Waqar Younis is not generally the kind of man to walk away from a fight. He never did through a long playing career; not through the match-fixing years, not through years of some of the most rabid in-team factionalism, not through failed revolts against captains, not through crippling back injuries, and never through any number of lost causes on the field.
So whatever his decision to step down as the coach Pakistan says about him, it says something more urgent about the environment he has been working in since he took over in March 2010. How unhealthy, how corrosive is Pakistan cricket at the moment that it compelled this man to step down?
The board is keen to spin the most out of the medical reasons Waqar referred to but there is a little truth to them.
Waqar did seek medical advice in Australia after the West Indies series. Concerns were raised about the levels of stress he faced. But they cannot sidestep their own contribution to the conditions Waqar worked in, conditions - particularly off the field - Waqar may one day publicly expand upon.
In 18 months, he has had to deal with more than some coaches do in their entire careers. Forget the really bad days, such as the spot-fixing scandal, because just the regular debris of Pakistan's cricket is enough.
Each day brings the gift of a little battle; acquainting with yet another captain, handling the ego of a rising star, new managers and assistants whose faces soon blur into one another, selectors with little powers but great delusions, overbearing, interfering and erratic chairmen, officials who can make bureaucrats look transparent and efficient and trustworthy.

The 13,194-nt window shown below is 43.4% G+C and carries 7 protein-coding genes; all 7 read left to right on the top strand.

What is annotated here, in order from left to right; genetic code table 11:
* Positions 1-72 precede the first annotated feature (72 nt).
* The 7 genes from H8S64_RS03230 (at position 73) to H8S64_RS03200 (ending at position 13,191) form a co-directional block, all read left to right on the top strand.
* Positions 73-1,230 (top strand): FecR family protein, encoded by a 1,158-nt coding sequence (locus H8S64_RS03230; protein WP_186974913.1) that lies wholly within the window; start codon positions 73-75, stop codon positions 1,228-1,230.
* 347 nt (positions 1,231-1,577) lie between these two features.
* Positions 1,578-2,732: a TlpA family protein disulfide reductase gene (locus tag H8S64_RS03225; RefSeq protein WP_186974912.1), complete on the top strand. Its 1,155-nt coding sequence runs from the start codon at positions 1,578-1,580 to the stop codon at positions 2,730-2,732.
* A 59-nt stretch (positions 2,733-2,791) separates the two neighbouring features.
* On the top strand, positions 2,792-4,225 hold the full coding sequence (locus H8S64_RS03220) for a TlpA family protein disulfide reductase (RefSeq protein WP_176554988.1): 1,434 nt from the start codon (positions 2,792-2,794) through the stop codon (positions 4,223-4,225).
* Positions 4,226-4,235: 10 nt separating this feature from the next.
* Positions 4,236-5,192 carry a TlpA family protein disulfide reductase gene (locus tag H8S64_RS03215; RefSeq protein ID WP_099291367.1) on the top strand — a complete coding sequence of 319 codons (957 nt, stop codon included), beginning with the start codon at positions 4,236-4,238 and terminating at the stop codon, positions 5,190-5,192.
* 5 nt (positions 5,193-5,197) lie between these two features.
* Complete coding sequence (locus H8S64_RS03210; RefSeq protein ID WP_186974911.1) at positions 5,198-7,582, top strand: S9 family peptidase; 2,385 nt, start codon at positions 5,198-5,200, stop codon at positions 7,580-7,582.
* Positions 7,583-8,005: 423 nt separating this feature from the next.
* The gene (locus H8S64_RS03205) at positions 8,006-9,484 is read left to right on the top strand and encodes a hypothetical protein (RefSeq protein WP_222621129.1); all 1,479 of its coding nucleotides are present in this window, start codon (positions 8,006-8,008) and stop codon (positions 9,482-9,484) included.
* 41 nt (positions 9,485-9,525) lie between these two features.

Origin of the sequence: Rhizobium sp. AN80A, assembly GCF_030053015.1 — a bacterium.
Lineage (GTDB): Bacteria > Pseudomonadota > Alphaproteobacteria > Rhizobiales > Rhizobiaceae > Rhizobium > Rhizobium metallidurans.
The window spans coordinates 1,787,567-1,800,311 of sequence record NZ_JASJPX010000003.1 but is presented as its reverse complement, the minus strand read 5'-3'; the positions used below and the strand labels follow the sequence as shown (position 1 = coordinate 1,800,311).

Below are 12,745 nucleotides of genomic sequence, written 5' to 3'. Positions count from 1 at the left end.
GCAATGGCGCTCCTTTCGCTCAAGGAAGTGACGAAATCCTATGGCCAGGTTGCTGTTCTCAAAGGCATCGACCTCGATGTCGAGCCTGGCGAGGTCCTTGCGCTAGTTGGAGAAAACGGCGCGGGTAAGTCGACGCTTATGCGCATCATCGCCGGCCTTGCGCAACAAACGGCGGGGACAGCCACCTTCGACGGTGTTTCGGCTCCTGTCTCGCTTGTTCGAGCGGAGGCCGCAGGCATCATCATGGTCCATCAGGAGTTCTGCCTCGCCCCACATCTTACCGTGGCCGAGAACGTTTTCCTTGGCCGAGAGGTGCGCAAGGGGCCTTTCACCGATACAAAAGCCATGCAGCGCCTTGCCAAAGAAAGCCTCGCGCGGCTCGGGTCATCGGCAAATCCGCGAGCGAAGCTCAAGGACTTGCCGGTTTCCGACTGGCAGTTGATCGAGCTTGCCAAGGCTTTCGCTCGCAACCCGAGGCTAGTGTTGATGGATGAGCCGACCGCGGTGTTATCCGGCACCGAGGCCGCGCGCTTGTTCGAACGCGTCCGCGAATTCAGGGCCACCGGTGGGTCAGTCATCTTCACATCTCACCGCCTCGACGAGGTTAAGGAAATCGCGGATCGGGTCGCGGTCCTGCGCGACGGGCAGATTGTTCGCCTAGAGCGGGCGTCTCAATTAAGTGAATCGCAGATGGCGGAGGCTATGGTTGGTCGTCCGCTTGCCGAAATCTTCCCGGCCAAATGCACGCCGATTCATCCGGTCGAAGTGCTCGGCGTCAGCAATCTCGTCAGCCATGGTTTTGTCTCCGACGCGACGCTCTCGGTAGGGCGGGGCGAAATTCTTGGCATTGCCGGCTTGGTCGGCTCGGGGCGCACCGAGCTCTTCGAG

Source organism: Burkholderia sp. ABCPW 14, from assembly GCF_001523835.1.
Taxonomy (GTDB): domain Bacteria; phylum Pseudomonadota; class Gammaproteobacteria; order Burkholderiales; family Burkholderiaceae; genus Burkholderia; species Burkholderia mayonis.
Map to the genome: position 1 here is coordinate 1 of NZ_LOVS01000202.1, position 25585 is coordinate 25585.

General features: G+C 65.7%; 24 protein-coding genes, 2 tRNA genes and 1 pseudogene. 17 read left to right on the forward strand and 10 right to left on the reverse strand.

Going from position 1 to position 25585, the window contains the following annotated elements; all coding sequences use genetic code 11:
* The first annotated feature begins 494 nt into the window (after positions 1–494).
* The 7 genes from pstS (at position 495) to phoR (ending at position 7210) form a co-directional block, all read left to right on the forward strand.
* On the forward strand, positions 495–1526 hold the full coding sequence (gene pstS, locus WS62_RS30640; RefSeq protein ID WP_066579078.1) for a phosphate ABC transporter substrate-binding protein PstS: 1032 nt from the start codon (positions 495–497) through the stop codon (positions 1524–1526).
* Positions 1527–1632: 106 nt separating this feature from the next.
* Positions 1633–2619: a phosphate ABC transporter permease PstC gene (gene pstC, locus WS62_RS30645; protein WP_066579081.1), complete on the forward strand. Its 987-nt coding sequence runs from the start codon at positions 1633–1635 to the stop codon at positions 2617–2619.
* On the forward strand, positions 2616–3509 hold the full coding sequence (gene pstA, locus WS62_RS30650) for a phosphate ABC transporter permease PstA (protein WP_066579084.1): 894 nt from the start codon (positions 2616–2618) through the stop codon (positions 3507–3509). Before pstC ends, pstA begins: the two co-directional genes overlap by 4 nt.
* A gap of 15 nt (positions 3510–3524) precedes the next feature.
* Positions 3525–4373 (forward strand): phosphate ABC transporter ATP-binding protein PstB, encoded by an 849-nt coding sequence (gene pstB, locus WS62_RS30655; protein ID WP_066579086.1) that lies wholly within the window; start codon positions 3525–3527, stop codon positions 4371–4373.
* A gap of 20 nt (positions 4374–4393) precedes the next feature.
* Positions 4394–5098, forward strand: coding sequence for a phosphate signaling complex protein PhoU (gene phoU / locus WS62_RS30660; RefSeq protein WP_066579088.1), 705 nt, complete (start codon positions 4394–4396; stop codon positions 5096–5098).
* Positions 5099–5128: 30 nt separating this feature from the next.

And so there was no one moment when it snapped for Waqar. There was the England tour last year that took so much out of him, the beginning of the end in New Zealand where the Shahid Afridi spat first became serious and even at the World Cup, by which time he said in an interview he felt one of his achievements had been to get out of bed every day and go to work. "Some days I didn't feel like getting out of my room, thinking another controversy," he said.
Despite having a contract until March 2012, he had little confidence during that interview that he would last until then or even until much after the tournament.
Not everyone will be unhappy at the decision. Some will say Waqar brought it upon himself by fighting for greater control and influence in selection, by pushing so eagerly for senior players to be replaced by younger ones, or just by getting into a spat with Afridi.
But his tenure brought something, not least tangible improvement to the outdated shambles his predecessor, Intikhab Alam, looked over. Maybe the method was not always there and the batting was neglected but Waqar's zeal for the job was not in doubt.
On results his was a committed navigation through turbulence. Only one Test series in five was lost (five of the previous seven ended in defeat). They made the semi-finals of both the World Twenty20 and, more impressively, the 2011 World Cup. Four ODI series ending 3-2 - two won, two lost - probably captures the time as well as any: not there fully, but much better than generally expected.
The search for a replacement is expected to begin this week.
Waqar laughed off the possibility of recommending anyone as a successor. He knows what Pakistan cricket takes from most men; much of their peace, a little bit of their sanity, their dignity and their will.
From some, such as the ever-acquiescent Intikhab or the thick-skinned Ijaz Butt, a lifetime's association takes nothing away and that is no compliment. From others it can take much more.